Of the seventeen contributors, fourteen were born into middle class families. A great majority of them sustained and even improved on their parents' social position in the course of their lives: six of them are professors, four of them are established research scientists, two of them are artists, two of them are well educated professionals, one is an executive in the telecommunications industry, one is a housewife and one was an elite swimmer in the 1950s, with university education in pharmacy and a job history as pharmacist and top level trainer before becoming a pensioner. At the time of writing their contributions, only three of them lived in Hungary (in Budapest), eleven in the U.S. and Canada, and three in Scandinavia. This composition is certainly not representative of "all walks of life."
In this connection it should also be mentioned that Professor Handler challenges, in his introductory essay, what he terms the "reductivist view" prevailing in historiography, according to which anti-Semitism was rather insignificant during the revolution of 1956. He suggests instead that the massive exodus of Jewish Hungarians, approximately 20,000 of the total emigration of around 200,000 people, is fully explainable by the presence of anti-Semitic sentiments and actions in the countryside (pp. 36-37 and note 59 on pp. 49-50). There is no place in this review to show in detail how weak the foundations of Handler's revisionist thesis are. I confine myself to registering the fact that the witness accounts in the second half of the book do not substantiate his thesis either. These memoirs are written mostly by people who lived in Budapest in 1956, and only three of them lived in provincial cities such as Debrecen, Miskolc and Kalocsa. In none of these accounts can we read about violent acts or manifestations of anti-Semitism during the revolution; indeed, it is only Handler himself who tells of a serious, verbal, anti-Semitic assault that took place in an Austrian refugee camp, where he was awaiting his transfer to the U.S. (note 58, p. 49).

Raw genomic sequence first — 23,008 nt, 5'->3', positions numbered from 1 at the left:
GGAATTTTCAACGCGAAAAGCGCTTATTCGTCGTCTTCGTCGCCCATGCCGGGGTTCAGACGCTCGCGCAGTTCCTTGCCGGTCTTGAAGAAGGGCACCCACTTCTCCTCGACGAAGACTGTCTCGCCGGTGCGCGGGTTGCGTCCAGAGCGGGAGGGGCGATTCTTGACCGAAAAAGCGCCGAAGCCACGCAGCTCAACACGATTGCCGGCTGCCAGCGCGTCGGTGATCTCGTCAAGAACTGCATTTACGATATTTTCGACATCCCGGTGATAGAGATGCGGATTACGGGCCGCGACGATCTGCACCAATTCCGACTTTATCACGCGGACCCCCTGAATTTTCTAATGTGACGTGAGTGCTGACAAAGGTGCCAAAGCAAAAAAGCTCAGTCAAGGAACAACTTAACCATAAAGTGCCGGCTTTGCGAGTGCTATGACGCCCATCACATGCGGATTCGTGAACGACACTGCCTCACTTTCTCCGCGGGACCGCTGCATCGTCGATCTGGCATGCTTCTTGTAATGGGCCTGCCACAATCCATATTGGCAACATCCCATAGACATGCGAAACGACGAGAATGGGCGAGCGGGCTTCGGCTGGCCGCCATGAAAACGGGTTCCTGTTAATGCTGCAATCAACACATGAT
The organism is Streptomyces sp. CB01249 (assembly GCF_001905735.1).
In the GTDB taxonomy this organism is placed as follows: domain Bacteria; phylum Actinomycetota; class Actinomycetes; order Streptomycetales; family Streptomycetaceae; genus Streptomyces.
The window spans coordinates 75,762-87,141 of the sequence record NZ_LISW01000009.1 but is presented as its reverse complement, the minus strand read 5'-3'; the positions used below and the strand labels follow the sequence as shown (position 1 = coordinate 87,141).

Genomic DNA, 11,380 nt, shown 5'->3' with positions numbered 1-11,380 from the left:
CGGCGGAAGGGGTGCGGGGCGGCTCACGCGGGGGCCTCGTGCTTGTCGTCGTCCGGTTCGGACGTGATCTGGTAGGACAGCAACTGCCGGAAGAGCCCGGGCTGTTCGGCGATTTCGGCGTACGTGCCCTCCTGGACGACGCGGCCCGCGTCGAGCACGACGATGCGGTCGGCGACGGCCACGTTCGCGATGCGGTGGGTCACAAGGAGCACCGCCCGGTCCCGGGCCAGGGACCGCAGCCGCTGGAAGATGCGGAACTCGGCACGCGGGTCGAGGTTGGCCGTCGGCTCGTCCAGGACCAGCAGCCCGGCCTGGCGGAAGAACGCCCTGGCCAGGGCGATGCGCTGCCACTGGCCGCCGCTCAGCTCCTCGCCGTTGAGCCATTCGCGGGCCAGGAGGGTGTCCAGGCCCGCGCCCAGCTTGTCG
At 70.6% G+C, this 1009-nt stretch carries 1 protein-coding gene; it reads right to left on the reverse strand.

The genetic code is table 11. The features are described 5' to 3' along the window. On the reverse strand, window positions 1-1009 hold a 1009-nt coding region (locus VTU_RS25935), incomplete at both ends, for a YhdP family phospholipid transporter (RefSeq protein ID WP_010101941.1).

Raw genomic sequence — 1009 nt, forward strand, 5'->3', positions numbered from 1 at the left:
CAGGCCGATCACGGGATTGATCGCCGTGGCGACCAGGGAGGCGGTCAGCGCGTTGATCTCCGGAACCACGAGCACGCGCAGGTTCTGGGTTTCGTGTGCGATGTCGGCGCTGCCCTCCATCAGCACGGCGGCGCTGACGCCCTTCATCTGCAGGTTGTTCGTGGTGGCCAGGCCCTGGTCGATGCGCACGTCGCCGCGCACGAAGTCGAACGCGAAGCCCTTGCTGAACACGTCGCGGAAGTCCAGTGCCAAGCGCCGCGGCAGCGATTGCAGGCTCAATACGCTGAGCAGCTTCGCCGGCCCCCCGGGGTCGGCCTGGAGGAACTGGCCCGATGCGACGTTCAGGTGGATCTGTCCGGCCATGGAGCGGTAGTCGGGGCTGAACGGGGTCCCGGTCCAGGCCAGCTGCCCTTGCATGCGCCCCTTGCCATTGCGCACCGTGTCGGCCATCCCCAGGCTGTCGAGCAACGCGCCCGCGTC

I do not wish to sound ungenerously critical towards the memoir section of the book. These recollections include some interesting and fine pieces, some of them with sections that could make parts of a good short story, like the first two sections of Eva Szekely's recollections (pp. 55-56). Others are amusing, like Paul Hollander's contribution when he half-jokingly discusses whether it was Communist rule that explained the Hungarians' "exceptionally troubled and intense love life" or whether we might talk in more general terms of the "romantic dispositions of Hungarians," a stereotype that has "a grain of truth" (p. 113). Not even the best (because concrete and life-like) recollections could, however, compensate for the lack of a general design for the whole undertaking, which one feels strongly both in the memoirs section and in the editorial introduction.
Professor Handler's introduction is uneven: there is little correspondence between it and the recollections; in a number of places it is erroneous in terms of fact, and the literature he refers to strikes me as somewhat outdated or inappropriate for the statements it supposedly supports; its propositions are all too often less than well argued, or are perplexingly odd. To this latter category belongs the portrayal of Matyas Rakosi and his attitude towards the Jews and Jewish Hungarians. Comparing Miklos Horthy and Rakosi, Handler says the following:
Hitler's frustration over Horthy's treatment of the Jews, which essentially amounted to non-compliance with the Nazis' rules on dealing with the Jewish Question, could hardly be more rageful than Stalin's annoyance with Rakosi for deviating from the slavish imitation of Soviet policy. Yet Horthy persevered and Rakosi committed indiscretions for which he, rather than Laszlo Rajk, could well have faced an avalanche of fabricated charges (pp. 24-25).
This claim comes as a surprise because (1) there exists, to my knowledge, no documentation of Stalin's "annoyance" over Rakosi's "deviations" in matters relating to the Jews; and (2) there is no evidence to show that Rakosi did in fact give Stalin any reason to be annoyed.